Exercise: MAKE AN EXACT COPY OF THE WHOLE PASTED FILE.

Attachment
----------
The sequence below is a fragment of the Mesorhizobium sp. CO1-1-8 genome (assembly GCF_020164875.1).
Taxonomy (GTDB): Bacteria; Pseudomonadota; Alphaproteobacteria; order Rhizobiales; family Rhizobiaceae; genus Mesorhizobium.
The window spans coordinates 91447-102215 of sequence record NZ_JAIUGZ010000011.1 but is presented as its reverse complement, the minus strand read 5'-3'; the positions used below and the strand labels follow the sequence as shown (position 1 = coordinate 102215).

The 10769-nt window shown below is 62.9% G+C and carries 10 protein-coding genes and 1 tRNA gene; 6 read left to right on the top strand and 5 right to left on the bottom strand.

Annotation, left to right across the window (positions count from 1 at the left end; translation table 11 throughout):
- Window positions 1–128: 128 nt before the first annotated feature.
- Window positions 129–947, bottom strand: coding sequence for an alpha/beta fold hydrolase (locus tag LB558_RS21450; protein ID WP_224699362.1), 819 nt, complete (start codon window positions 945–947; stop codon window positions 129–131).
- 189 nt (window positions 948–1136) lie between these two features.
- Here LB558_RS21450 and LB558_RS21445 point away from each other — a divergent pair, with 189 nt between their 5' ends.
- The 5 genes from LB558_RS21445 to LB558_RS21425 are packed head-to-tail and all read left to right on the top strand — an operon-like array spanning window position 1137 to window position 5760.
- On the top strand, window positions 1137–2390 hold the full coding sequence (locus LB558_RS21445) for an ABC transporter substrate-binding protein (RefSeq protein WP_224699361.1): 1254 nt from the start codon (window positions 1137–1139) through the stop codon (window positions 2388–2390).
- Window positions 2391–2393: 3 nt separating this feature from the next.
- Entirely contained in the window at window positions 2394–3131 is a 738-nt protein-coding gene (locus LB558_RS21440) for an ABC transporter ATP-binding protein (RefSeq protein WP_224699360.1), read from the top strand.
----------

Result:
The sequence below is a fragment of the Mesorhizobium sp. CO1-1-8 genome (assembly GCF_020164875.1).
Taxonomy (GTDB): Bacteria; Pseudomonadota; Alphaproteobacteria; order Rhizobiales; family Rhizobiaceae; genus Mesorhizobium.
The window spans coordinates 91447-102215 of sequence record NZ_JAIUGZ010000011.1 but is presented as its reverse complement, the minus strand read 5'-3'; the positions used below and the strand labels follow the sequence as shown (position 1 = coordinate 102215).

The 10769-nt window shown below is 62.9% G+C and carries 10 protein-coding genes and 1 tRNA gene; 6 read left to right on the top strand and 5 right to left on the bottom strand.

Annotation, left to right across the window (positions count from 1 at the left end; translation table 11 throughout):
- Window positions 1–128: 128 nt before the first annotated feature.
- Window positions 129–947, bottom strand: coding sequence for an alpha/beta fold hydrolase (locus tag LB558_RS21450; protein ID WP_224699362.1), 819 nt, complete (start codon window positions 945–947; stop codon window positions 129–131).
- 189 nt (window positions 948–1136) lie between these two features.
- Here LB558_RS21450 and LB558_RS21445 point away from each other — a divergent pair, with 189 nt between their 5' ends.
- The 5 genes from LB558_RS21445 to LB558_RS21425 are packed head-to-tail and all read left to right on the top strand — an operon-like array spanning window position 1137 to window position 5760.
- On the top strand, window positions 1137–2390 hold the full coding sequence (locus LB558_RS21445) for an ABC transporter substrate-binding protein (RefSeq protein WP_224699361.1): 1254 nt from the start codon (window positions 1137–1139) through the stop codon (window positions 2388–2390).
- Window positions 2391–2393: 3 nt separating this feature from the next.
- Entirely contained in the window at window positions 2394–3131 is a 738-nt protein-coding gene (locus LB558_RS21440) for an ABC transporter ATP-binding protein (RefSeq protein WP_224699360.1), read from the top strand.